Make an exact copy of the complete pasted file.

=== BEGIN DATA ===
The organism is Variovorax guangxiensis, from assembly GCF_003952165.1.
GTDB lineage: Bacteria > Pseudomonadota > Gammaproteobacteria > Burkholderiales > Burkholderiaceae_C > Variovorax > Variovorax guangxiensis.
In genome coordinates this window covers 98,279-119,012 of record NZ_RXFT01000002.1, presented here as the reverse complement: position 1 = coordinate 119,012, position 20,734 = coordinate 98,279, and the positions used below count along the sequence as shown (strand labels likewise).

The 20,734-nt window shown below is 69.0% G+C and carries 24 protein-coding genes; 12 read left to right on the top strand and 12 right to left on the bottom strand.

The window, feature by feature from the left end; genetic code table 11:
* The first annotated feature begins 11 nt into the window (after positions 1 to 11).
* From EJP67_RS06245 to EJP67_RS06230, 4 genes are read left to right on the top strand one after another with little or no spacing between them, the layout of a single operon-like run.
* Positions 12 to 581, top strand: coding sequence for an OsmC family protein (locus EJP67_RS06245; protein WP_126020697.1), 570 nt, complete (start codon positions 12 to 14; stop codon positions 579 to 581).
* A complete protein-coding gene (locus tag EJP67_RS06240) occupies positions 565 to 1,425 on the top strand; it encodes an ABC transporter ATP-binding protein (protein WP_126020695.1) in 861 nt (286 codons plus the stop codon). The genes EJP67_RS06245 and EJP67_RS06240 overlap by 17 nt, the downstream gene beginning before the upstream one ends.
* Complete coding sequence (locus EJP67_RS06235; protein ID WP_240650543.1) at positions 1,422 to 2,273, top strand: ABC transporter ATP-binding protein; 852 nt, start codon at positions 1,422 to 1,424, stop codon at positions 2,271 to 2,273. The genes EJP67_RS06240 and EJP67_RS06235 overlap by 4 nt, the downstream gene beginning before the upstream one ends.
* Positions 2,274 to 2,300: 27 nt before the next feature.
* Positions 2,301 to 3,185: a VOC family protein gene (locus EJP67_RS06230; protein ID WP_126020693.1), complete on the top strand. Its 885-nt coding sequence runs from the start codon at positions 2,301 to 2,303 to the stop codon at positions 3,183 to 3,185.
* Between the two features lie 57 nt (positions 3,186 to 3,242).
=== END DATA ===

The organism is Variovorax guangxiensis, from assembly GCF_003952165.1.
GTDB lineage: Bacteria > Pseudomonadota > Gammaproteobacteria > Burkholderiales > Burkholderiaceae_C > Variovorax > Variovorax guangxiensis.
In genome coordinates this window covers 98,279-119,012 of record NZ_RXFT01000002.1, presented here as the reverse complement: position 1 = coordinate 119,012, position 20,734 = coordinate 98,279, and the positions used below count along the sequence as shown (strand labels likewise).

The 20,734-nt window shown below is 69.0% G+C and carries 24 protein-coding genes; 12 read left to right on the top strand and 12 right to left on the bottom strand.

The window, feature by feature from the left end; genetic code table 11:
* The first annotated feature begins 11 nt into the window (after positions 1 to 11).
* From EJP67_RS06245 to EJP67_RS06230, 4 genes are read left to right on the top strand one after another with little or no spacing between them, the layout of a single operon-like run.
* Positions 12 to 581, top strand: coding sequence for an OsmC family protein (locus EJP67_RS06245; protein WP_126020697.1), 570 nt, complete (start codon positions 12 to 14; stop codon positions 579 to 581).
* A complete protein-coding gene (locus tag EJP67_RS06240) occupies positions 565 to 1,425 on the top strand; it encodes an ABC transporter ATP-binding protein (protein WP_126020695.1) in 861 nt (286 codons plus the stop codon). The genes EJP67_RS06245 and EJP67_RS06240 overlap by 17 nt, the downstream gene beginning before the upstream one ends.
* Complete coding sequence (locus EJP67_RS06235; protein ID WP_240650543.1) at positions 1,422 to 2,273, top strand: ABC transporter ATP-binding protein; 852 nt, start codon at positions 1,422 to 1,424, stop codon at positions 2,271 to 2,273. The genes EJP67_RS06240 and EJP67_RS06235 overlap by 4 nt, the downstream gene beginning before the upstream one ends.
* Positions 2,274 to 2,300: 27 nt before the next feature.
* Positions 2,301 to 3,185: a VOC family protein gene (locus EJP67_RS06230; protein ID WP_126020693.1), complete on the top strand. Its 885-nt coding sequence runs from the start codon at positions 2,301 to 2,303 to the stop codon at positions 3,183 to 3,185.
* Between the two features lie 57 nt (positions 3,186 to 3,242).